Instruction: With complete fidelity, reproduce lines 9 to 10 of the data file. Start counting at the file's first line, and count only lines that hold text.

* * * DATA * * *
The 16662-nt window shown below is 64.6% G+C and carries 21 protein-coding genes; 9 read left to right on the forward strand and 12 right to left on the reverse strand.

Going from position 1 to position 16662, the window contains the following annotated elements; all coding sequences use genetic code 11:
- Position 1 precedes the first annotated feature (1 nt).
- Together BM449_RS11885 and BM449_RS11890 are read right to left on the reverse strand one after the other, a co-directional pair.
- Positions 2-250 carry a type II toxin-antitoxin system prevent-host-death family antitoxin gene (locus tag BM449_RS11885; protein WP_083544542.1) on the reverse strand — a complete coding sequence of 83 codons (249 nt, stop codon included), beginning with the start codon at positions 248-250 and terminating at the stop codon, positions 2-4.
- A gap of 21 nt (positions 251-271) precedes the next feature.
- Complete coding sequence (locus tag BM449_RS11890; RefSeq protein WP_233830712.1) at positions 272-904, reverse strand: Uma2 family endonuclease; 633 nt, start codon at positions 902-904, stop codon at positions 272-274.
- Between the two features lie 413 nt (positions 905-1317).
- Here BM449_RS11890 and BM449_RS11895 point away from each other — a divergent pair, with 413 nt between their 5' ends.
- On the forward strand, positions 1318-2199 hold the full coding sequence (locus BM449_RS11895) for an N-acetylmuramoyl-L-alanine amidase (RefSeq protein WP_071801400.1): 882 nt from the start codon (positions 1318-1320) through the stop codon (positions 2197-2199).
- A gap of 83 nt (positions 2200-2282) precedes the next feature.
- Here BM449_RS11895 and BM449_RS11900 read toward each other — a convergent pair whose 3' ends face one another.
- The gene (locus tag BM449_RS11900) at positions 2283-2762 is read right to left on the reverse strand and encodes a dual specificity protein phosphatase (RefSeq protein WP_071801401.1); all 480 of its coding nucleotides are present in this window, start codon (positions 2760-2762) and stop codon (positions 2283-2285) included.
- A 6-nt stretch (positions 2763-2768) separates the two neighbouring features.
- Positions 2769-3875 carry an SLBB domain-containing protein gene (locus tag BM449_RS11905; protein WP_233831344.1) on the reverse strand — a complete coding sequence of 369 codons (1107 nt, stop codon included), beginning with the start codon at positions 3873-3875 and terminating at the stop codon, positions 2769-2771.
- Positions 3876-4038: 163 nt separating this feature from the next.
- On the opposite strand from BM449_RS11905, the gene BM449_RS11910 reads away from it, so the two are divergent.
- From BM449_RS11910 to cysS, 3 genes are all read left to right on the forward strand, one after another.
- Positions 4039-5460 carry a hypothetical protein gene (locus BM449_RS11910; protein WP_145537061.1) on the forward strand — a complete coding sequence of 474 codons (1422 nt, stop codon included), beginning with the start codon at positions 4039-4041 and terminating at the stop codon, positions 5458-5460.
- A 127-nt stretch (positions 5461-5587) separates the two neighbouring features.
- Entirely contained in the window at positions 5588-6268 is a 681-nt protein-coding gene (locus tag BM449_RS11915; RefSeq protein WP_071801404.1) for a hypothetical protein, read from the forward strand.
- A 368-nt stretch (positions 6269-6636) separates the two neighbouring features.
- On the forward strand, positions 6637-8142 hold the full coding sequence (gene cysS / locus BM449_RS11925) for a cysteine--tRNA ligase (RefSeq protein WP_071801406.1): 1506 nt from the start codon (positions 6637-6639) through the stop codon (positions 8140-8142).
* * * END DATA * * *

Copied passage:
- Here BM449_RS11890 and BM449_RS11895 point away from each other — a divergent pair, with 413 nt between their 5' ends.
- On the forward strand, positions 1318-2199 hold the full coding sequence (locus BM449_RS11895) for an N-acetylmuramoyl-L-alanine amidase (RefSeq protein WP_071801400.1): 882 nt from the start codon (positions 1318-1320) through the stop codon (positions 2197-2199).